How do we create characters that are nuanced and complex without being stereotypical, flat, or strange caricatures of themselves? The key is to know them. Like, really know them.

Recommended reading: How to Plan a Character Arc


Stephanie (00:07):
Hello writers. I was talking with a friend of mine a couple of weeks ago who said this about her historical fiction work and progress. She said, “It feels like a fine line between making my characters into weird caricatures and making them boring. I just want them to come alive as a believable people with real foibles and not come across as contrived.” This was a really eye-opening comment for me because, of course, we all want our characters to be believable, interesting, and imperfectly perfect, right? But like she said, it is walking a fine line between too much and not enough. How do we know if our characters are truly believable? Well, as with most things writing related, there’s not one simple answer. Shocker, I know. Just once I wish there was, don’t you? But that said, I do have one thing that I think is essential.

Stephanie (01:00):
In order to write believable characters, you have to believe them, and in order to believe them, you have to know your characters, like really know them. Today we’re going to talk about how to create a fictional character that is three-dimensional and fully fleshed out. We’re not talking here about their character arc or how they’re moving through the story. This is more like a snapshot of them standing at the starting line of your book, ready to get started on their journey. But before we dive in, I wanna let you know about a special offer I’ve got going right now. My mini course, the Compelling Character Lab, is available for purchase for just $47. It’s a self-guided set of steps that you can take any character through in order to develop them into the three-dimensional, nuanced, and complex personalities you want them to be. Grab the Compelling Character Lab at the link in the description below.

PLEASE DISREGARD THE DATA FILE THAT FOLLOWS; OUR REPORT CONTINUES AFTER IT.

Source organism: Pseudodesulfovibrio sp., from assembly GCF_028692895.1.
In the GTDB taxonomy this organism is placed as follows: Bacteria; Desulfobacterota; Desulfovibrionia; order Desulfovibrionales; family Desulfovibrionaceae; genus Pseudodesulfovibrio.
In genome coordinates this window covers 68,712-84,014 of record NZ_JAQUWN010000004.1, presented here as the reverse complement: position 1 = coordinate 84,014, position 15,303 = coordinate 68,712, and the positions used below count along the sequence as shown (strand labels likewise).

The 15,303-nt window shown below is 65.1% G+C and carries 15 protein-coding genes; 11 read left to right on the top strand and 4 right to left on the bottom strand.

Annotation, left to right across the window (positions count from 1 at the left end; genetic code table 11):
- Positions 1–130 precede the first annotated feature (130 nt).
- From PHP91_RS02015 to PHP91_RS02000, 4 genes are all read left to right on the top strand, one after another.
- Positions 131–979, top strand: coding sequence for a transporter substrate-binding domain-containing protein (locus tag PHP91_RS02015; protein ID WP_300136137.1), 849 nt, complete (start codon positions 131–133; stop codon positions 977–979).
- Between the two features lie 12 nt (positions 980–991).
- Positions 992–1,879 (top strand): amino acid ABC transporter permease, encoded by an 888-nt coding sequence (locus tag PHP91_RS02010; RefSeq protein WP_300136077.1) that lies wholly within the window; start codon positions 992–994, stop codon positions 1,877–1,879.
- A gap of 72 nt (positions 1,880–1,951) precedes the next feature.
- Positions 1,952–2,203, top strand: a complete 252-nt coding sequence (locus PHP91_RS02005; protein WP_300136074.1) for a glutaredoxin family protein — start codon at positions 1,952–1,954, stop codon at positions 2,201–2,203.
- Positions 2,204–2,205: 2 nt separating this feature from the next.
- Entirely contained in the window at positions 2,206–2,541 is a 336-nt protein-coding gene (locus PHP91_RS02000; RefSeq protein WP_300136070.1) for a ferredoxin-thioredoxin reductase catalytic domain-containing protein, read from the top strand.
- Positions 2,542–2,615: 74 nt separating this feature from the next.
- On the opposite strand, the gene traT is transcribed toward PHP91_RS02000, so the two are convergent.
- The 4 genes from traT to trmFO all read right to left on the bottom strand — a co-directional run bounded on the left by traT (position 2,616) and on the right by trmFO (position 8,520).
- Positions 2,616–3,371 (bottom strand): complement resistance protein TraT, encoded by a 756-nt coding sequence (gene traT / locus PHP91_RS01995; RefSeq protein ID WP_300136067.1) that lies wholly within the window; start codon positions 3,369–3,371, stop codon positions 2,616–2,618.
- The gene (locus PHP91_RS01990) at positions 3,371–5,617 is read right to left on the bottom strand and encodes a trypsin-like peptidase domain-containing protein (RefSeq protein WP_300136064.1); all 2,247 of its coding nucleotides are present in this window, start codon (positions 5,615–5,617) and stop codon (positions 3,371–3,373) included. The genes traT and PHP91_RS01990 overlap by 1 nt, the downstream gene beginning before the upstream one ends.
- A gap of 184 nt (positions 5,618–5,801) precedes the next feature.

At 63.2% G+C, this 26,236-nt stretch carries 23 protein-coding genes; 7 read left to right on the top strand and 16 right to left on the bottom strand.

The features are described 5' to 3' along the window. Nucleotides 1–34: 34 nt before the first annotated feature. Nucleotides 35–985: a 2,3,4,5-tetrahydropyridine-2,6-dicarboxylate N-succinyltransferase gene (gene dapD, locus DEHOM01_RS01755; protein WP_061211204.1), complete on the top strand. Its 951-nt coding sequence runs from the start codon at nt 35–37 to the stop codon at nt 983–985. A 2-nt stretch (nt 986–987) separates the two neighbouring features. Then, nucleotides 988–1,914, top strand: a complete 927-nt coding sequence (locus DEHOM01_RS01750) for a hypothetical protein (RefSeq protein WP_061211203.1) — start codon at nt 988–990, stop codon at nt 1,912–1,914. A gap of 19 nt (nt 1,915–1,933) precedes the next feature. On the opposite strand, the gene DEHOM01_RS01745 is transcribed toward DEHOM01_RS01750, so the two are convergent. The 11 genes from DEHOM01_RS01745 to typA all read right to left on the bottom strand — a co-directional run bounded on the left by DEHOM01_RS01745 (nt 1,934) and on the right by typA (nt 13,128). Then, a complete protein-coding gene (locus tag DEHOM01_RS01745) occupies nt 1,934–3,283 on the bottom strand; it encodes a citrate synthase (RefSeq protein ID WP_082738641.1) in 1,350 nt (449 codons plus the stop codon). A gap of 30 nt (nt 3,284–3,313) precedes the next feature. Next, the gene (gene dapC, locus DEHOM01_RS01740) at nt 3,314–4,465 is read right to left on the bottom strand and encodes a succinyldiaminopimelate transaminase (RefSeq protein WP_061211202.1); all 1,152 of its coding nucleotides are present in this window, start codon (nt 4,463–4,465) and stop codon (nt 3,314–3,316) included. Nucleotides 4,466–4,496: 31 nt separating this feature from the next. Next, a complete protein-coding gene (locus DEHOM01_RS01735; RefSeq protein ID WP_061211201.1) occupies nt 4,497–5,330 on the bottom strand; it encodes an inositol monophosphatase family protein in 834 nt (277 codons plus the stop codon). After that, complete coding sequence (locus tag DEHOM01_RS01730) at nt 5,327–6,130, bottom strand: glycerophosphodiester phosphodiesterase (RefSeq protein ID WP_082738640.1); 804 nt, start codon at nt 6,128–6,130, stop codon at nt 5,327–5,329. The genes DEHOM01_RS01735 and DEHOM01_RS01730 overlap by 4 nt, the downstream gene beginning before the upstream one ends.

Stephanie (01:59):
Okay, so the first lens I’d like you to look through is considering only your character’s physical appearance. When it comes to appearance in a novel, you don’t need to do a full length mirror, top to bottom description of your character on the page. In fact, please do not do that <laugh>. But you do need to have that clear picture of them in your mind. Close your eyes and visualize your character. Get as detailed as you can. Look at their hair, eyes, skin, and clothes. Consider their height, the build of their body. Then identify the five or so details that are really important, that tell us something about them that really matters. Do they have a piercing stare, a wide smile, a punk style. For each detail that you choose, ask yourself why it matters. Does the piercing stare come from some interpersonal skill that’s going to impact her story?

Stephanie (02:57):
Is the wide smile covering for something darker? Does her punk style indicate that she wants to stand out for some reason? Remember, the details you choose are things that tell us something about their personality or their history. So write a list of these things and keep them nearby when you are writing. Then weave them in as you tell your story in ways that are natural. The second lens to look at your character through is examining their physicality. Physicality is about how the character uses their body to move through the world, how they interact with the space around them, and how they feel in their own skin. Again, you’ll want to know in your own mind as much as possible, but then just choose a handful of details that tell the reader something important about the character as it relates to the story. For example, if they’re insecure and shy, they may have shoulders that round in and spend a great deal of time looking at the ground.

Stephanie (03:56):
If they’re awkward and gangly, then they’ll probably be bumping into things, tripping, or knocking things over from time to time. The third lens I invite you to look at your character through is how emotions feel inside their body. This one is important for you to explore. Consider how your character feels when they’re angry. Where do they feel it in their body? Their throat? Their chest? How about when they’re stressed? Consider listing five emotions they’re likely to feel throughout the story and describe the way they feel those emotions in their body and how they react in response. Create a list and keep it with you as you write. For more on character development, I highly recommend checking out the previous video, How to Plan a Character Arc. The link is in the description below. And if you want more tips for writing a novel and you know someone else who might enjoy this video, please subscribe and share. I’ll see you next time. Happy writing.